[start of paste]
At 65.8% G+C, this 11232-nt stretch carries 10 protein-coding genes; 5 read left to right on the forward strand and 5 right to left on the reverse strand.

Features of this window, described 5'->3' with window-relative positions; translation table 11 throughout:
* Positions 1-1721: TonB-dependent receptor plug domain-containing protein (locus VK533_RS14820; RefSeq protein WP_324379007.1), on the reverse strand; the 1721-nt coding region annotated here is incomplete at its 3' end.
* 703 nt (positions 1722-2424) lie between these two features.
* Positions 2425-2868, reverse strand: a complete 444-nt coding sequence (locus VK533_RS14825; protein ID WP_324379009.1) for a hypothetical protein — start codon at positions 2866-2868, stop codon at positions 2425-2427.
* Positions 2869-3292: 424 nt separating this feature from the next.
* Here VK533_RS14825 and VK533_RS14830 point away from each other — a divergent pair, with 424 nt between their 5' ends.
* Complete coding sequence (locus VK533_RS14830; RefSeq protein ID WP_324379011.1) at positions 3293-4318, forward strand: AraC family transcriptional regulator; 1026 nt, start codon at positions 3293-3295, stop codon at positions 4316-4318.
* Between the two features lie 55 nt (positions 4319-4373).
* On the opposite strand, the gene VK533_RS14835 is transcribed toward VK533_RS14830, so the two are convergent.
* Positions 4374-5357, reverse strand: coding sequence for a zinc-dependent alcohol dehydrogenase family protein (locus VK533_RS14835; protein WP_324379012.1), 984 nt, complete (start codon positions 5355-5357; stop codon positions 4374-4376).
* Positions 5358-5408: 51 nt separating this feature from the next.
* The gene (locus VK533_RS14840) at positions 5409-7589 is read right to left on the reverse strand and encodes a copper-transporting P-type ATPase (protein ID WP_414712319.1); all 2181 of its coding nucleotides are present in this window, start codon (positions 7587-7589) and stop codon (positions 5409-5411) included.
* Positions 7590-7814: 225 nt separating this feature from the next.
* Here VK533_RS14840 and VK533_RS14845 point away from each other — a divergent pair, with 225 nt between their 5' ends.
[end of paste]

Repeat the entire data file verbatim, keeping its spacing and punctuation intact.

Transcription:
At 65.8% G+C, this 11232-nt stretch carries 10 protein-coding genes; 5 read left to right on the forward strand and 5 right to left on the reverse strand.

Features of this window, described 5'->3' with window-relative positions; translation table 11 throughout:
* Positions 1-1721: TonB-dependent receptor plug domain-containing protein (locus VK533_RS14820; RefSeq protein WP_324379007.1), on the reverse strand; the 1721-nt coding region annotated here is incomplete at its 3' end.
* 703 nt (positions 1722-2424) lie between these two features.
* Positions 2425-2868, reverse strand: a complete 444-nt coding sequence (locus VK533_RS14825; protein ID WP_324379009.1) for a hypothetical protein — start codon at positions 2866-2868, stop codon at positions 2425-2427.
* Positions 2869-3292: 424 nt separating this feature from the next.
* Here VK533_RS14825 and VK533_RS14830 point away from each other — a divergent pair, with 424 nt between their 5' ends.
* Complete coding sequence (locus VK533_RS14830; RefSeq protein ID WP_324379011.1) at positions 3293-4318, forward strand: AraC family transcriptional regulator; 1026 nt, start codon at positions 3293-3295, stop codon at positions 4316-4318.
* Between the two features lie 55 nt (positions 4319-4373).
* On the opposite strand, the gene VK533_RS14835 is transcribed toward VK533_RS14830, so the two are convergent.
* Positions 4374-5357, reverse strand: coding sequence for a zinc-dependent alcohol dehydrogenase family protein (locus VK533_RS14835; protein WP_324379012.1), 984 nt, complete (start codon positions 5355-5357; stop codon positions 4374-4376).
* Positions 5358-5408: 51 nt separating this feature from the next.
* The gene (locus VK533_RS14840) at positions 5409-7589 is read right to left on the reverse strand and encodes a copper-transporting P-type ATPase (protein ID WP_414712319.1); all 2181 of its coding nucleotides are present in this window, start codon (positions 7587-7589) and stop codon (positions 5409-5411) included.
* Positions 7590-7814: 225 nt separating this feature from the next.
* Here VK533_RS14840 and VK533_RS14845 point away from each other — a divergent pair, with 225 nt between their 5' ends.